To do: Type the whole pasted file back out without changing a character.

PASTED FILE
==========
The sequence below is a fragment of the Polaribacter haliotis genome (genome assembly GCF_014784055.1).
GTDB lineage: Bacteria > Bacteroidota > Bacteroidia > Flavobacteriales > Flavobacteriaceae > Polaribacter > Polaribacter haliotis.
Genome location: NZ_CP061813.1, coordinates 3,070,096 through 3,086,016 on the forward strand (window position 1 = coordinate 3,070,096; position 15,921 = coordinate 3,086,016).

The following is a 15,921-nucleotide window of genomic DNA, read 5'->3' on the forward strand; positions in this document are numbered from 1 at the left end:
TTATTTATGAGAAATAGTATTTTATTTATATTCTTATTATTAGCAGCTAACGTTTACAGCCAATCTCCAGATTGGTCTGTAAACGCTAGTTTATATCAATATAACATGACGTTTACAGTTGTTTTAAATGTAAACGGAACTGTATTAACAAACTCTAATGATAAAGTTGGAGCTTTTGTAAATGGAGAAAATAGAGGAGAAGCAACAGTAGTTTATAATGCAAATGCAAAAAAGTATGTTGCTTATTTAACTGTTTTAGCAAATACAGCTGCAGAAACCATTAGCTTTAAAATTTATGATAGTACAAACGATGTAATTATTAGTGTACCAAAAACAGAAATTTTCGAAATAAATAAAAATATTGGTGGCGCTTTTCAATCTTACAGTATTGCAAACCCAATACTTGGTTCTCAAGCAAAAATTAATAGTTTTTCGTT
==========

The sequence below is a fragment of the Polaribacter haliotis genome (genome assembly GCF_014784055.1).
GTDB lineage: Bacteria > Bacteroidota > Bacteroidia > Flavobacteriales > Flavobacteriaceae > Polaribacter > Polaribacter haliotis.
Genome location: NZ_CP061813.1, coordinates 3,070,096 through 3,086,016 on the forward strand (window position 1 = coordinate 3,070,096; position 15,921 = coordinate 3,086,016).

The following is a 15,921-nucleotide window of genomic DNA, read 5'->3' on the forward strand; positions in this document are numbered from 1 at the left end:
TTATTTATGAGAAATAGTATTTTATTTATATTCTTATTATTAGCAGCTAACGTTTACAGCCAATCTCCAGATTGGTCTGTAAACGCTAGTTTATATCAATATAACATGACGTTTACAGTTGTTTTAAATGTAAACGGAACTGTATTAACAAACTCTAATGATAAAGTTGGAGCTTTTGTAAATGGAGAAAATAGAGGAGAAGCAACAGTAGTTTATAATGCAAATGCAAAAAAGTATGTTGCTTATTTAACTGTTTTAGCAAATACAGCTGCAGAAACCATTAGCTTTAAAATTTATGATAGTACAAACGATGTAATTATTAGTGTACCAAAAACAGAAATTTTCGAAATAAATAAAAATATTGGTGGCGCTTTTCAATCTTACAGTATTGCAAACCCAATACTTGGTTCTCAAGCAAAAATTAATAGTTTTTCGTT